In an indication that the economy may be starting to cool down, wholesale prices fell and retail spending growth eased last month, according to new data.
Wholesale prices posted their first decline of the season in August, as food and energy prices dropped. But any decrease in prices wasn't enough to boost back-to-school sales as much as retailers had hoped, with nationwide retail spending growing just slightly last month.
According to data released Thursday by the
Producer Price Index
for finished goods fell overall by 0.2% in August -- the first decline in four months. Excluding food and energy prices, the core index rose a modest 0.1%. Economists surveyed by
Thomson Global Financial
had forecast a slight increase of 0.2% for the overall and core prices.
rose just 0.2% from the previous month, to $271.2 billion, according to data released Thursday by the
. Sales were 7% higher than in August of 1999.
Durable goods were unchanged from the month before, but 4.5% higher than a year earlier -- due primarily to year-over-year increases in furniture and automotive sales of 6.6% and 3.3% respectively.
Nondurable goods increased 0.3% from July but 8.9% from August 1999, with drugstore sales up 10.6% from last year and gasoline sales up a whopping 16.6%. That may be due in part to an easing in gasoline prices over the past two months, with the gasoline index falling 2.8% in August from the previous month, after a 9.1% drop in July.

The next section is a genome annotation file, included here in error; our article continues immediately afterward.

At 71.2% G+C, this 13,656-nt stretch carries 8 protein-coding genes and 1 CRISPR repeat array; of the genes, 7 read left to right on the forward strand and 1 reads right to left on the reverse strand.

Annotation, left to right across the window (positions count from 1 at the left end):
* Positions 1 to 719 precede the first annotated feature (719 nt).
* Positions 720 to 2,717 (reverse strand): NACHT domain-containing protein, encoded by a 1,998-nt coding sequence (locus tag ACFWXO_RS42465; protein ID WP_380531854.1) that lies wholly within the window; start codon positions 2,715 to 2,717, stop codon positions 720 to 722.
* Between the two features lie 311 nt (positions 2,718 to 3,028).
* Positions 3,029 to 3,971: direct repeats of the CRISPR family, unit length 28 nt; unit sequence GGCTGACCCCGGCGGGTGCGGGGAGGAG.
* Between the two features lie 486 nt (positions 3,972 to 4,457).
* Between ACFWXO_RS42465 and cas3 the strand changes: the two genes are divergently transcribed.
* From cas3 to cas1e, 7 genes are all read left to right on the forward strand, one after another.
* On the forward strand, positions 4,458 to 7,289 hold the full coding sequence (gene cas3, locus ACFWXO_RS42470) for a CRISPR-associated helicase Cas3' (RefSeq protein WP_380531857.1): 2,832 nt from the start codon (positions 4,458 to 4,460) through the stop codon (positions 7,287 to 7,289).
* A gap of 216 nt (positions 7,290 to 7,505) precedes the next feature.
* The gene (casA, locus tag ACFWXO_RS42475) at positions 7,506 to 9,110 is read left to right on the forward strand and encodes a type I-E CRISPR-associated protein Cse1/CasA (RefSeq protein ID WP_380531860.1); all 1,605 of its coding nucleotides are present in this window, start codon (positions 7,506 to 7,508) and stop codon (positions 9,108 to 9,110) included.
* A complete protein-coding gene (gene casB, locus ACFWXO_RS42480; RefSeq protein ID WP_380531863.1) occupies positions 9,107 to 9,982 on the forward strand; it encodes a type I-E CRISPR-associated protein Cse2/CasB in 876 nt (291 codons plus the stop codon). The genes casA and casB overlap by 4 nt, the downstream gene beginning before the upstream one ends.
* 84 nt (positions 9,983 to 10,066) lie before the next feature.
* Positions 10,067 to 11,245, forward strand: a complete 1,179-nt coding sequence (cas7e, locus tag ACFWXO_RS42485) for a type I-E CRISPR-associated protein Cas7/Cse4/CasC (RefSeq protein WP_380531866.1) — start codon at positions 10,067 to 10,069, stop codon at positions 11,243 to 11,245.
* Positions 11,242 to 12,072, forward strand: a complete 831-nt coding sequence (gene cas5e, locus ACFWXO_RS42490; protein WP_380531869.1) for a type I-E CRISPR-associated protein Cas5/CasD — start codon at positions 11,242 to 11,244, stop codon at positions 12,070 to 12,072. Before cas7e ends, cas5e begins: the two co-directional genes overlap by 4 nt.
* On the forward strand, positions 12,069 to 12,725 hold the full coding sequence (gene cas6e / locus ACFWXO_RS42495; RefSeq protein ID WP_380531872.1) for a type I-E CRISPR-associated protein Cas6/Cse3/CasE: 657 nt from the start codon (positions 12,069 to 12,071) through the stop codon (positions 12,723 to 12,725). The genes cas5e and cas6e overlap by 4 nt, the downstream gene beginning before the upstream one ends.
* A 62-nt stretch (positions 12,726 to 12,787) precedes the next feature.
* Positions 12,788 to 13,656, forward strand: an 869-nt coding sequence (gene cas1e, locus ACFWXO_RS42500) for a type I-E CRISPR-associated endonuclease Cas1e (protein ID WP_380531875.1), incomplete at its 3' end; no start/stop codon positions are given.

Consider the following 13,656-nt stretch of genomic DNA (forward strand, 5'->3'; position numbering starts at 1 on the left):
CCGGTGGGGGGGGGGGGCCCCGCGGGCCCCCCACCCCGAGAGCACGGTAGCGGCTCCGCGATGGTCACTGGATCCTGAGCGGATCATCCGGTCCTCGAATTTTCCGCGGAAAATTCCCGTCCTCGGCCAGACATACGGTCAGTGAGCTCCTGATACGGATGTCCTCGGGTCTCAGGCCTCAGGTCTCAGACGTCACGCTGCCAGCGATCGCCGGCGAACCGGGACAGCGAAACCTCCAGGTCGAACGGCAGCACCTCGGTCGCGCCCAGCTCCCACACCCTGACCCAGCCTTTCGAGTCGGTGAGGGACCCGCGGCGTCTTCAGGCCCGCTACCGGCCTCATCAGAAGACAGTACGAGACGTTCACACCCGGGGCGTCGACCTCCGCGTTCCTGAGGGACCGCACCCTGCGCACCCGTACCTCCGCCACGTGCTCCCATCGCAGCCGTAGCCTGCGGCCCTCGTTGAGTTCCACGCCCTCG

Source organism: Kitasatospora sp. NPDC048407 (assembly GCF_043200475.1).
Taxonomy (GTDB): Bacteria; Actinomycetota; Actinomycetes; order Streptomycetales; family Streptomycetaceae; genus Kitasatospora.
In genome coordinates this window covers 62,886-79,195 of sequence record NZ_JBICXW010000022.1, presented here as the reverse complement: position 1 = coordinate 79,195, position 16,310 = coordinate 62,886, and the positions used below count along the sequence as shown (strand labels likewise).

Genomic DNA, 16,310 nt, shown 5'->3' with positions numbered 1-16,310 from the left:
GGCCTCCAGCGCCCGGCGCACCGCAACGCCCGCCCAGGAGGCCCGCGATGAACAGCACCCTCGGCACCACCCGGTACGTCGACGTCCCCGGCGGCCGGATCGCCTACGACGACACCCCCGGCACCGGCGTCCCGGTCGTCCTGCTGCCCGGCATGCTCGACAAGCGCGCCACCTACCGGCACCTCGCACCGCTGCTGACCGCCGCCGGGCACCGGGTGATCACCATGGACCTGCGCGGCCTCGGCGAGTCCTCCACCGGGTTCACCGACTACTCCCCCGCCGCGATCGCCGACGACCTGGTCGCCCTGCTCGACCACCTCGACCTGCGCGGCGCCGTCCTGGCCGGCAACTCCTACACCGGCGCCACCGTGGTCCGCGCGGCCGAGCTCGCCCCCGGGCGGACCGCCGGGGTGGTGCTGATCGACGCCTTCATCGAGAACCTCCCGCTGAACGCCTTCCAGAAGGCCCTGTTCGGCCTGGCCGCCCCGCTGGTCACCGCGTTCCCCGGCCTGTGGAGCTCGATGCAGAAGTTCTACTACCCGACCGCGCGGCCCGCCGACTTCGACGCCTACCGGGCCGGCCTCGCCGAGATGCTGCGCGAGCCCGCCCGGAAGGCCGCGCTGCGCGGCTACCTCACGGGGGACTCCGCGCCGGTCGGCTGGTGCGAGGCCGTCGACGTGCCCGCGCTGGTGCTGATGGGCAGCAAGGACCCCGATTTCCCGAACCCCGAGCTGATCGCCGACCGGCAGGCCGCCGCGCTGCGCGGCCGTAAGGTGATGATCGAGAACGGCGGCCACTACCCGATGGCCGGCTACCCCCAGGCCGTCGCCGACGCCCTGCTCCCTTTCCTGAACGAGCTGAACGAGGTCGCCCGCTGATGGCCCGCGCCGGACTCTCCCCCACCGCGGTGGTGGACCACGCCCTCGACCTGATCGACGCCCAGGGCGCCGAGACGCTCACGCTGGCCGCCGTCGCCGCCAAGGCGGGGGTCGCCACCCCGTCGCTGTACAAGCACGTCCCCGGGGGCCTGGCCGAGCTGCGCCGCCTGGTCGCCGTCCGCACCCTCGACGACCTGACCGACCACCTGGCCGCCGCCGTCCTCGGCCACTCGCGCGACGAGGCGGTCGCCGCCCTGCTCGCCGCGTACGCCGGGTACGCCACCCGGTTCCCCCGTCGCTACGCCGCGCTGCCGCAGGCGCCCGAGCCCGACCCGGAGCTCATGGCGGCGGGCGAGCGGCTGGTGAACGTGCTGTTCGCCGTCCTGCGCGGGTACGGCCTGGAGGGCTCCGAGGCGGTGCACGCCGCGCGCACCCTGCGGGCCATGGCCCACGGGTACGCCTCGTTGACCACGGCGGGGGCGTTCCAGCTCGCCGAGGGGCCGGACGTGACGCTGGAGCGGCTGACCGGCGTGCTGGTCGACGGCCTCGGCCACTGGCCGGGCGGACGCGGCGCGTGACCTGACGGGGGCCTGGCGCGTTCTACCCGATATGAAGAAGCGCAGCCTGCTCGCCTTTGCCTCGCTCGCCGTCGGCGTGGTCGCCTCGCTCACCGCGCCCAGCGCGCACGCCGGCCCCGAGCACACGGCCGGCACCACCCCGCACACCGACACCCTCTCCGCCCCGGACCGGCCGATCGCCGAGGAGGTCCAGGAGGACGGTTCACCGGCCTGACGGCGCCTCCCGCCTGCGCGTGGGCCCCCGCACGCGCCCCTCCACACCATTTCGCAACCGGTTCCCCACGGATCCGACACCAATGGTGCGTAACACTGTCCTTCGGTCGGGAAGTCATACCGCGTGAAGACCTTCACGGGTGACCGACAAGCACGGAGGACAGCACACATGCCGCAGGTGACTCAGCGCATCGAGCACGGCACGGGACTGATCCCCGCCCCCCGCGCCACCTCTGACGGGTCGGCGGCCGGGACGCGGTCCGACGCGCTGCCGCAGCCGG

Lower energy prices also contributed to the overall decline in producer prices, as cheaper gas offset increases in home heating oil prices. Prices for beef and fresh fruit also fell at a faster pace last month than they had in July, more than offsetting a 19.4% increase in the price of eggs.
Outside of volatile food and energy prices, government officials said the increased cost of cigarettes, prescription drugs, mobile homes and book publishing outweighed decreases in the price of cars, household appliances, alcoholic beverages, and sanitary paper products to account for the slight increase in the core index.
Despite the modest decline in overall PPI numbers last month, analysts say the index is likely to grow in September, reflecting rising energy costs. Energy prices soared to10-year highs this month, despite assurances of increased output by the
Organization of Petroleum Exporting Countries
. Even if energy prices ease by month's end, analysts say it won't keep the PPI index from climbing.
With energy prices increasing and the core PPI up already, Thorsten Fischer, an economist at
, said he expects PPI growth to accelerate this month.
Nonetheless, August's unexpected decline in wholesale prices and in spending growth increases hope among economists that the
may have finished raising rates for the year. The nation's central bank has boosted interest rates a half-dozen times in the past 15 months in an attempt to slow the economy and ease inflationary pressures.